## Saving for Retirement

Let’s face it, saving for retirement is hard.  You just graduated from college, landed that first job, and now have a mountain of debt staring you in the face.  But given all that adversity, the first day on the first job is the best time to start saving for retirement.

#### Nothing But Time

If I learned one thing in math class, it’s the power of compounding.  And it’s biggest ally is time – the one thing you have before retirement.  Let’s just do some simple math using the Rule of 72.  Let’s assume you can make 4% on an investment.  It will take roughly 18 years to double your money.  Now let’s assume that you put \$1,000 into the S&P 500 right after you get that first big job at 22.  We’ll use 9% as the S&P 500 rate of return, even though it’s actually a little higher historically.  That means your money will double every 8 years.  So at 30, you’d have \$2,000.  At 38, \$4,000 and so on.  By the time you retire at 54, you’ve had 32 years of compounding and 4 doublings of your initial investment.  Now your initial \$1,000 is worth \$16,000!!!  Now let’s assume you don’t start saving until you’re 30, your \$16,000 just turned into \$8,000.   Just half of what you’d get if you started just 8 years earlier.  And if you start at 38… Yikes – only \$4,000 in the bank by your mid 50’s.  And remember, the initial investment of \$1,000 is the same in all these scenarios, only the time to compound is different.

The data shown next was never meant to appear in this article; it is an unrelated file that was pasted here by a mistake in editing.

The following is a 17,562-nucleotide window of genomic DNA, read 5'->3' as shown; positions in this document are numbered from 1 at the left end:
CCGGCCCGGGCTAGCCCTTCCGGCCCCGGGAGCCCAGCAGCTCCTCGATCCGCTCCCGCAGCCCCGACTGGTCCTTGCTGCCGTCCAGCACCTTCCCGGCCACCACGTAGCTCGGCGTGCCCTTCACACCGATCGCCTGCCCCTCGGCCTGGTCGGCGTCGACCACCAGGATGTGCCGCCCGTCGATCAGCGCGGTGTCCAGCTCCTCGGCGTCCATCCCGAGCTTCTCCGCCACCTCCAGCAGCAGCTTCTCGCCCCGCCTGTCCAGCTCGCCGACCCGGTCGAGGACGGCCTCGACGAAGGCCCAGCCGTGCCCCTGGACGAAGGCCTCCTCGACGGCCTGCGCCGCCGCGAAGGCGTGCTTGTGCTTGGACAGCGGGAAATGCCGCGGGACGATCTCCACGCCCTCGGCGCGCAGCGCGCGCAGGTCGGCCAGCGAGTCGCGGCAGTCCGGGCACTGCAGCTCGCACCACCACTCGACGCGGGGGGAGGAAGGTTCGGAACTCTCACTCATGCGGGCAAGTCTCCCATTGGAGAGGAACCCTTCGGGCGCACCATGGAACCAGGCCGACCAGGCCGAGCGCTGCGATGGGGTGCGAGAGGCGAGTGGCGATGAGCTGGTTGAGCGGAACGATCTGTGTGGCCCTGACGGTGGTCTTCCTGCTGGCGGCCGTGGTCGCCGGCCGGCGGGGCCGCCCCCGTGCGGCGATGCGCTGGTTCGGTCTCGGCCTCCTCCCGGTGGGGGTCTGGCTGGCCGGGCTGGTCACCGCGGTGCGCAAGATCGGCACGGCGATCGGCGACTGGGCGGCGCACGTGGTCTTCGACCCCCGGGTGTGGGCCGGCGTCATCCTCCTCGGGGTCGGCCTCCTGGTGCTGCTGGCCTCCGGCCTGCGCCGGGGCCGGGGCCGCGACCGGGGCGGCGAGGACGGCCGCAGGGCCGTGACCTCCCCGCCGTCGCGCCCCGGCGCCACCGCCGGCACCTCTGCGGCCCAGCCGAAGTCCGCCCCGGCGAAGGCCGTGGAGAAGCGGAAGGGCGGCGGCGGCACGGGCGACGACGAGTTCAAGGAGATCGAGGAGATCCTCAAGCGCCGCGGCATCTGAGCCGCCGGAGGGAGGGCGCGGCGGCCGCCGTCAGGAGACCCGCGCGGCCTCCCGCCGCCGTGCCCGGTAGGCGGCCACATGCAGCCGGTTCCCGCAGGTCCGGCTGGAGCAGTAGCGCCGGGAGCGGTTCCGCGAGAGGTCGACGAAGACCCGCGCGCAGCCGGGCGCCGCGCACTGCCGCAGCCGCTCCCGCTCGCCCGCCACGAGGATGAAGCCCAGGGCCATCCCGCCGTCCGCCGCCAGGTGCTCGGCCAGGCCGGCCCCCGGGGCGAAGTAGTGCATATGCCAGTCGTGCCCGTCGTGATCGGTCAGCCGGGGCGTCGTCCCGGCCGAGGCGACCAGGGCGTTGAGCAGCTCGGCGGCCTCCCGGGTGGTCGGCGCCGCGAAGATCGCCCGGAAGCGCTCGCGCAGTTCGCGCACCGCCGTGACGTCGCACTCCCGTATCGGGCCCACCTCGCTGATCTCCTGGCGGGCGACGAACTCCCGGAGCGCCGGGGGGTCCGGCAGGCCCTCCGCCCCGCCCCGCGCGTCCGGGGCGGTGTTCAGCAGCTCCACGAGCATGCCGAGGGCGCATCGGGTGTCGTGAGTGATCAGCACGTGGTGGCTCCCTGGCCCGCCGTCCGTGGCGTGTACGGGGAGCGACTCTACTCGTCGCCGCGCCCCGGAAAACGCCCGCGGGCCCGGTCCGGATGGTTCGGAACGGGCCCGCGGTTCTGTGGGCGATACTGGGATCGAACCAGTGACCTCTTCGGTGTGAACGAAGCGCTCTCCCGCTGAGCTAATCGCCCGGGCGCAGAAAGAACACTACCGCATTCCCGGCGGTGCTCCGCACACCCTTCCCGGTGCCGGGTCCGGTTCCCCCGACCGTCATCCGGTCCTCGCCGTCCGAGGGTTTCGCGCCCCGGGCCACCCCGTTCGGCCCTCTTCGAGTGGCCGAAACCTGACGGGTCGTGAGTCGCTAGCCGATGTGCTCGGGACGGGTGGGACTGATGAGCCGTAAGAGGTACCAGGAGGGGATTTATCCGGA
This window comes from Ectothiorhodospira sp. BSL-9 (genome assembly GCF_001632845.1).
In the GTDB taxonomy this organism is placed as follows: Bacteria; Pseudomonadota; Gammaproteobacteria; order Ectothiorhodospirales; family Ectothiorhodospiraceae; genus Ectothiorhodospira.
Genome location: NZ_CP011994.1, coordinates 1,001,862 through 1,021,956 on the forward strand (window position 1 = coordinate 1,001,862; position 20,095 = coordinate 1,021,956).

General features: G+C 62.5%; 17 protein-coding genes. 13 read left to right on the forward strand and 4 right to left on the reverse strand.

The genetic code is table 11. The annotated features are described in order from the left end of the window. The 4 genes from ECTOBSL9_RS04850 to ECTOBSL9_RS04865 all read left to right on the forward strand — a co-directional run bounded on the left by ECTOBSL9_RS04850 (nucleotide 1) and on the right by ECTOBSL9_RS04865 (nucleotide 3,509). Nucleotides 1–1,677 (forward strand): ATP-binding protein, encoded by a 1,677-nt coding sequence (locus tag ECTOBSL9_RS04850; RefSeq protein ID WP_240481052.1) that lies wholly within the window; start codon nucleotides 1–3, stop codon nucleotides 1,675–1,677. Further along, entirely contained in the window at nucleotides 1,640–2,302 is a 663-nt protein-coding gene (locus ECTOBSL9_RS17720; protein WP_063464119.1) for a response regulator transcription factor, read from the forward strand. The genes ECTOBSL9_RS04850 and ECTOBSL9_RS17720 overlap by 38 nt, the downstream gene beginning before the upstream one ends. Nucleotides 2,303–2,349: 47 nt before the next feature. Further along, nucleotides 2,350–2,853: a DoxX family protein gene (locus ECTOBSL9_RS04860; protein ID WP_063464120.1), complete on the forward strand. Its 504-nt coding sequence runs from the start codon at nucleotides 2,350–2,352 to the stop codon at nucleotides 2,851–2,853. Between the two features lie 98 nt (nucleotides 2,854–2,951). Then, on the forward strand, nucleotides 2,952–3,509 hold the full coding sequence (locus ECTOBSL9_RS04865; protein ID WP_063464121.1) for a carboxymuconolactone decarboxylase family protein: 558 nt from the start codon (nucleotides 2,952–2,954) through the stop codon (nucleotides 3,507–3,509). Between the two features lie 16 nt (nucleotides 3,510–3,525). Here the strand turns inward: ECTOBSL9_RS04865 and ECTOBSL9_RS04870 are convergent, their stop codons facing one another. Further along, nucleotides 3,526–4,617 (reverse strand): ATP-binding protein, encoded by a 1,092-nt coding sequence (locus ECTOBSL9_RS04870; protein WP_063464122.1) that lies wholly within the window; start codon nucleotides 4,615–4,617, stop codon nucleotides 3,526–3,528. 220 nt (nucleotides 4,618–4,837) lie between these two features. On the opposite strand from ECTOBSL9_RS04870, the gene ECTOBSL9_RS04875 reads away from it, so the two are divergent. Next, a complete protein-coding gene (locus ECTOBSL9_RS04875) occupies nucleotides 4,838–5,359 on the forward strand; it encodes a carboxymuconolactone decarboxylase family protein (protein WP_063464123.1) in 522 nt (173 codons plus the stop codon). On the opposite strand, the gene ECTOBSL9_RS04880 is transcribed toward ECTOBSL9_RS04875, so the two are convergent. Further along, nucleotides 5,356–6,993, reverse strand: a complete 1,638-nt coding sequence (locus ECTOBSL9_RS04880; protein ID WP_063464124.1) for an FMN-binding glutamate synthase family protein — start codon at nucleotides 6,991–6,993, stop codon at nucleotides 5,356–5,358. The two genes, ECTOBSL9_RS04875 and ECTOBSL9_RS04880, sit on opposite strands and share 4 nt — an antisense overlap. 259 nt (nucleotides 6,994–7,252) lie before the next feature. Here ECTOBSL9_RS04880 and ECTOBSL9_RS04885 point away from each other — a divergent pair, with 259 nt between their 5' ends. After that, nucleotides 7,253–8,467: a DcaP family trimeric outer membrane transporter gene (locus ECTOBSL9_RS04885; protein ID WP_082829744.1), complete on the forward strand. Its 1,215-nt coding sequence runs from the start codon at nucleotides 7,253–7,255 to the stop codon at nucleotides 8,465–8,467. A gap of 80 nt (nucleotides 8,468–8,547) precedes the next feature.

Your company probably has a savings plan like a 401k.  The best tip I can offer is to start as soon as you can.  At a minimum, start with the highest amount that the company will match – 3%, 6% whatever.  Trust me, once you get over the initial pain, you won’t miss it but you will notice it every quarter when you look at your retirement account.

#### But I’m Broke!

If you’re reading this post, you’re not that broke.  You probably have debt – Car, home, student loans, kids, etc.  And you may not have much in the bank.  What saving for retirement really takes is discipline.  Get a new cell phone every year?  Say no and put that extra \$700 towards retirement.  \$120 per month cable bill?  Nope, there’s another \$1,440.  Starbucks every day?  No thanks – \$1,300.  Lunch out every day?  Another \$1,700.  It all adds up.